Under Threat of Lawsuit, Energy Dept. to Release Deferred $152 Million
The Energy Department, under threat of a lawsuit by the General Accounting Office, announced Friday that it will release $152 million it previously had withheld from construction of Strategic Petroleum Reserve storage facilities.
Although Congress had appropriated the funds, the Reagan Administration had refused to spend them, citing its request--almost certain to be denied by Congress--to impose a moratorium on filling the reserve as a means of reducing the deficit.
The GAO had issued an opinion that the Energy Department action, which is technically known as a deferral, was illegal and threatened to sue if the funds were not released by Friday.
Existing law allows the Administration to defer spending to give it some flexibility in managing its finances. However, many in Congress have complained that the White House has increasingly turned to deferrals as a means of implementing President Reagan’s spending priorities over those of Congress.
White House spending deferrals have affected a wide variety of politically sensitive federal programs, including housing and urban development.
In announcing his decision to release the Strategic Petroleum Reserve funds, Energy Secretary John S. Herrington did not cite the threat of a lawsuit. Instead, he noted that the reserve is the “first line of protection” against an interruption in oil imports and said that releasing the funds to continue construction would be a “prudent course of action.”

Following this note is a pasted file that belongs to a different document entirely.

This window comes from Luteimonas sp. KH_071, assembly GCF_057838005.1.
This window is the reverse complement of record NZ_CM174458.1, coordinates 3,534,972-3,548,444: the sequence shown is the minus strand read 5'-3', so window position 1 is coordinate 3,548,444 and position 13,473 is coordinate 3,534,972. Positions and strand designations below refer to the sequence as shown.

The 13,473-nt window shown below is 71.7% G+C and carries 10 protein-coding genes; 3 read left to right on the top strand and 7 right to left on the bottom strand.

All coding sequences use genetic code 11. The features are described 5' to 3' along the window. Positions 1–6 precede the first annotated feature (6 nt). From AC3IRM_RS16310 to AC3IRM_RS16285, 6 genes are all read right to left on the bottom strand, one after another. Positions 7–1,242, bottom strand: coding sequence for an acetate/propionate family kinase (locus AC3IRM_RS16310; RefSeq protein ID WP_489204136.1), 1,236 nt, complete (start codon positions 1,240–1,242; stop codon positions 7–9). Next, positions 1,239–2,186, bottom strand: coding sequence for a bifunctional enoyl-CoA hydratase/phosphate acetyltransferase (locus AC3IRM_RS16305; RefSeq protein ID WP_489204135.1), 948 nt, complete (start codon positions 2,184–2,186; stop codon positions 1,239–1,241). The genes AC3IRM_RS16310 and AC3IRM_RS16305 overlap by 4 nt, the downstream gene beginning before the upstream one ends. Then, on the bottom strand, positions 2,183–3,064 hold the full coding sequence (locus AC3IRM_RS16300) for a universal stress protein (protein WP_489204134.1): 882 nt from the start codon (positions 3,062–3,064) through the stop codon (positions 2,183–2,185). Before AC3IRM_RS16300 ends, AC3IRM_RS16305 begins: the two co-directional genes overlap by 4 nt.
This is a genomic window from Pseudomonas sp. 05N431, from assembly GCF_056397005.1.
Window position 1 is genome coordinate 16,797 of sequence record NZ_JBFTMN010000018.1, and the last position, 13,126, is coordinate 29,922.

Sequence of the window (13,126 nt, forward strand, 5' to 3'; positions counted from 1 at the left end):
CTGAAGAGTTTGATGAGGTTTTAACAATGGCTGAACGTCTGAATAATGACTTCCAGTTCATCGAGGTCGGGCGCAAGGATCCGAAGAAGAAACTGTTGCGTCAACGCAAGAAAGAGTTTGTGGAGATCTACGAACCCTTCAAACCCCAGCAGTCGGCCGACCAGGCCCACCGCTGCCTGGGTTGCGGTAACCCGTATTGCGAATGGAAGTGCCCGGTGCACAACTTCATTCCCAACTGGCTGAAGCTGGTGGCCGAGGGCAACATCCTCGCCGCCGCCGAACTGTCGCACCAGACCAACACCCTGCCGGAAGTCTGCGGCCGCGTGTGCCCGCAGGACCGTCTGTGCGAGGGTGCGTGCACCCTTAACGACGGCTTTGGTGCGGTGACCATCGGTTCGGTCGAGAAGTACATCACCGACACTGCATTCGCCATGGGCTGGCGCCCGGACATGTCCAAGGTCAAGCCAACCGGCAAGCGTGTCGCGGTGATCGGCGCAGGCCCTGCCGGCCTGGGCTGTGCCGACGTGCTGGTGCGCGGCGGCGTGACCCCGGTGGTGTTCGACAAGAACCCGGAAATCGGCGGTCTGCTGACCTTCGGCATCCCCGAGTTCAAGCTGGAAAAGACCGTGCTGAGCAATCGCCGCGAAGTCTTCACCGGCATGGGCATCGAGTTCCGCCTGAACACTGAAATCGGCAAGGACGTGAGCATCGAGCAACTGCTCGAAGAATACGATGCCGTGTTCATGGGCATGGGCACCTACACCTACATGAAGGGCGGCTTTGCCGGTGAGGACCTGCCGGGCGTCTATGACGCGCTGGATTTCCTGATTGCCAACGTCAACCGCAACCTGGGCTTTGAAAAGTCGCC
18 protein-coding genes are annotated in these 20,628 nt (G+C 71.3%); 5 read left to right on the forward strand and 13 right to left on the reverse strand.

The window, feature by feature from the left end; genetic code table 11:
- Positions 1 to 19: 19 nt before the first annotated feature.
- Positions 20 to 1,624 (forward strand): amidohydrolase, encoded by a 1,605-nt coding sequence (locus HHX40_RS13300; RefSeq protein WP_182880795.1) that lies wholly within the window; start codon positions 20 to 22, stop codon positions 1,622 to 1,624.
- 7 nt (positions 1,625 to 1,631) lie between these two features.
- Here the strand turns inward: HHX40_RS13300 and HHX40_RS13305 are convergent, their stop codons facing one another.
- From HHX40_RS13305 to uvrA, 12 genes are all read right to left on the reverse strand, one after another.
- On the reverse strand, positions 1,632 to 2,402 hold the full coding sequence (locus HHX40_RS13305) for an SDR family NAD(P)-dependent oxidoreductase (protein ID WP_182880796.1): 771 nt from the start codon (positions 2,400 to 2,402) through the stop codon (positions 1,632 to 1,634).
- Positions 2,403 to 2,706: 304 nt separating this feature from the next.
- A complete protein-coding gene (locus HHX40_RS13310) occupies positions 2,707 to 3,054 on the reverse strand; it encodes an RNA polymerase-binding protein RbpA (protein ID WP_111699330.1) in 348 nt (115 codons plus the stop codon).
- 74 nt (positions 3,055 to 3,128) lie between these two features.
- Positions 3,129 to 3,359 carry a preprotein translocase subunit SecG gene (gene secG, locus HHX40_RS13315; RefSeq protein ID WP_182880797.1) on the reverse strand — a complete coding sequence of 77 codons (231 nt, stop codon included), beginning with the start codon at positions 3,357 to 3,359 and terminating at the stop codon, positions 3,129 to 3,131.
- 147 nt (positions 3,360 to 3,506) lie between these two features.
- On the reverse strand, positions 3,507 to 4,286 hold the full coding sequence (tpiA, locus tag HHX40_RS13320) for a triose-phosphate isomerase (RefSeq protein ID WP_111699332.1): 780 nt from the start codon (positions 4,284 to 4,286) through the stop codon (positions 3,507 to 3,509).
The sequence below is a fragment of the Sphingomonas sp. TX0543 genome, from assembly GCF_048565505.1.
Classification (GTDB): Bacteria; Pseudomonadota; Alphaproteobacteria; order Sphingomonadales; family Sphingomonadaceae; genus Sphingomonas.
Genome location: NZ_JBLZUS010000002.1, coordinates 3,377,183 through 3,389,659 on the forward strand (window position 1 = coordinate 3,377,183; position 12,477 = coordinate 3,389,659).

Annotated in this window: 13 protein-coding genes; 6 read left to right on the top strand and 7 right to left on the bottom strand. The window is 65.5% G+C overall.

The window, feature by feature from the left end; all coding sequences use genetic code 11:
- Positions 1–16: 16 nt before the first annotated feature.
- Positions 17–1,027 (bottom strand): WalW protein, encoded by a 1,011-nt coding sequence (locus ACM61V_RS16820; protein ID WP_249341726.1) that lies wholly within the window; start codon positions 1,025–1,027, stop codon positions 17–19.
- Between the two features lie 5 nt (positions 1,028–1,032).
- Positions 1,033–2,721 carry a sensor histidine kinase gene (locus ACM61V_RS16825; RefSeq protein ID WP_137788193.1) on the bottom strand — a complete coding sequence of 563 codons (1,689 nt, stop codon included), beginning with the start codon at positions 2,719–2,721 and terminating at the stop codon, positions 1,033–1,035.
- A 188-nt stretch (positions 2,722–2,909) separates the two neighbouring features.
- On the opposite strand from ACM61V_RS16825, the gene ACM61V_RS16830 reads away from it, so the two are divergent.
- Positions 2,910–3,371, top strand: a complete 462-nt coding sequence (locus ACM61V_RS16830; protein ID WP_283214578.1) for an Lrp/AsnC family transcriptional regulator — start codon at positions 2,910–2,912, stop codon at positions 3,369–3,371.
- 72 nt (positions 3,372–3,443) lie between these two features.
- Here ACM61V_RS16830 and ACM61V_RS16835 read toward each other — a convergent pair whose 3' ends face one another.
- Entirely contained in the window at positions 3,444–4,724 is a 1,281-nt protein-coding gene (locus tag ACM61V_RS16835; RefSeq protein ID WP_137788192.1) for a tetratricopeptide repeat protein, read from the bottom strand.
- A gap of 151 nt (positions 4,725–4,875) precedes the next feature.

Most of the money will go toward construction of the Big Hill storage facility in Texas. It is designed to hold 140 million barrels of oil, which would bring the overall strategic reserve to the 750-million-barrel level that Congress mandated.
“Secretary Herrington made an extremely wise decision in releasing these funds,” said Sen. James A. McClure (R-Ida.), chairman of the Senate Energy and Natural Resources Committee and a leading critic of the Administration deferral. “This additional construction gets us back on track to completion of Big Hill in the next five years.”
Congress had insisted that filling the reserve, which was established after the international oil shocks of the 1970s, is a prudent move at a time when oil prices are lower than they have been for years. However, the Administration had said that ample supplies of energy had made the need for the reserve less urgent.